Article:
Titration

Only available on StudyMode
  • Download(s) : 50
  • Published : February 12, 2013
Open Document
Text Preview
Experiment #10
Volumetric Analysis
The Titration of Acids and Bases

Purpose
This experiment will allow you to gain practical experience in the preparing standard solutions, using a pipette and a buret, and performing standard titrations. You will use this experience to experimentally determine the concentration of acetic acid in an unknown solution. There are three parts to this experiment, they are 1. Preparation a standard solution of oxalic acid (~0.07 M) 2. Preparation a sodium hydroxide solution (~0.1M) which will be standardized using the standard oxalic acid solution. 3. Determination of the concentration of acetic acid in an unknown vinegar solution. (0.1-0.2M)

Introduction

Standard solutions are solutions with known concentrations, generally to four significant figures. There are two different ways to make a standard solution. We can make a primary or a secondary standard. A primary standard is prepared directly by dissolving a known mass of sample to make a known volume of solution. A secondary standard is prepared by dissolving an approximate amount of sample into a volume of solvent and determining its exact concentration through titration experiments. Primary standards are prepared from compounds that are at least 99.9% pure, have a definite composition, are water soluble, are easily weighed, and do not change composition on contact with air. Oxalic acid dihydrate (H2C2O4•2H2O) fits these criteria and therefore may be used as a primary standard. Sodium hydroxide absorbs water when it comes into contact with air and therefore it is difficult to obtain a pure, dry sample to weigh. For this reason the sodium hydroxide solution will be titrated with the oxalic acid standard to become a secondary standard.

In the first part of this experiment you will prepare a solution of known concentration of oxalic acid. The oxalic acid crystallizes with two water molecules per oxalic acid in the crystalline network. For this reason, we will weigh out an appropriate amount of oxalic acid dehydrate to dissolve in water. The water molecules in the crystal network will become part of the water of solution once it is dissolved. For this reason the molar concentration of oxalic acid dihydrate will be the same as the molar concentration of oxalic acid.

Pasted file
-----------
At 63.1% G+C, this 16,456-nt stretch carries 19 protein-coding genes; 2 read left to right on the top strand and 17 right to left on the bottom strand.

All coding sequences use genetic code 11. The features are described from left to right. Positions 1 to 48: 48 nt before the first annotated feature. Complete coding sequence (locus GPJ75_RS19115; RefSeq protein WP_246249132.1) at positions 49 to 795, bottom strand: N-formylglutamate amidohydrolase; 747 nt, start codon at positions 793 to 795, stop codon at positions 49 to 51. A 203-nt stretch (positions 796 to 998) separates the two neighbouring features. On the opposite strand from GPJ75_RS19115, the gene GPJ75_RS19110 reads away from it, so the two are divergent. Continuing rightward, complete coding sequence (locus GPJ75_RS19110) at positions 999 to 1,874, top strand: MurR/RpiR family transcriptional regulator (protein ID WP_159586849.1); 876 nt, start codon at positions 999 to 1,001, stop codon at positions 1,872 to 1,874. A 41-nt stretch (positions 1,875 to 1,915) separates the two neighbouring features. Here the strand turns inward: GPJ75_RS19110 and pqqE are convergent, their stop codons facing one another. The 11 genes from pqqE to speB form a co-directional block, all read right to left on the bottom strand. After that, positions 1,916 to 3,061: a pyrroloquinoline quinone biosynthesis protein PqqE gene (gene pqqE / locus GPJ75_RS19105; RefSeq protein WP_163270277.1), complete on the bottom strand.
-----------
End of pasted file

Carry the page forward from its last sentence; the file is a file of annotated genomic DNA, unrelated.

In order to standardize the sodium hydroxide solution you will perform a titration. Sodium hydroxide reacts with oxalic acid according to the reaction below: H2C2O4(aq) + 2 NaOH(aq) ( 2 H2O(l) + Na2C2O4(aq)

You will measure a 25.00 mL aliquot of the oxalic acid solution into a flask and add an indicator. An indicator is a substance that changes color when a solution changes from acidic to basic. The common indicator used for acid base titrations is phenolphthalein. Phenolphthalein is colorless in a solution that is acidic and bright pink in a solution that is basic. In this titration the oxalic acid solution is acidic and therefore phenolphthalein will be colorless. The sodium hydroxide solution will be added drop wise from a buret into the flask containing the oxalic acid and indicator. As the sodium hydroxide is added to the flask it will react with the oxalic acid and be neutralized. At the point where all of the oxalic acid is reacted, the next drop of sodium hydroxide will make the entire solution basic and it will turn pink. At this point you have completed the titration.

In order to determine the concentration of acetic acid in the vinegar solution you will titrate it with the standardized sodium hydroxide solution. The equation for this reaction is HC2H3O2(aq) + NaOH(aq) ( H2O(l) + NaC2H3O2(aq)

In order to get the best precision possible, you should repeat each titration until you get 3 trial that are within 1% of each other.

Procedure

Safety Notes
➢ Wear safety glasses at all times.

Preparation of Standard Oxalic Acid Solution
Carefully weigh a 100 or 150 mL...
tracking img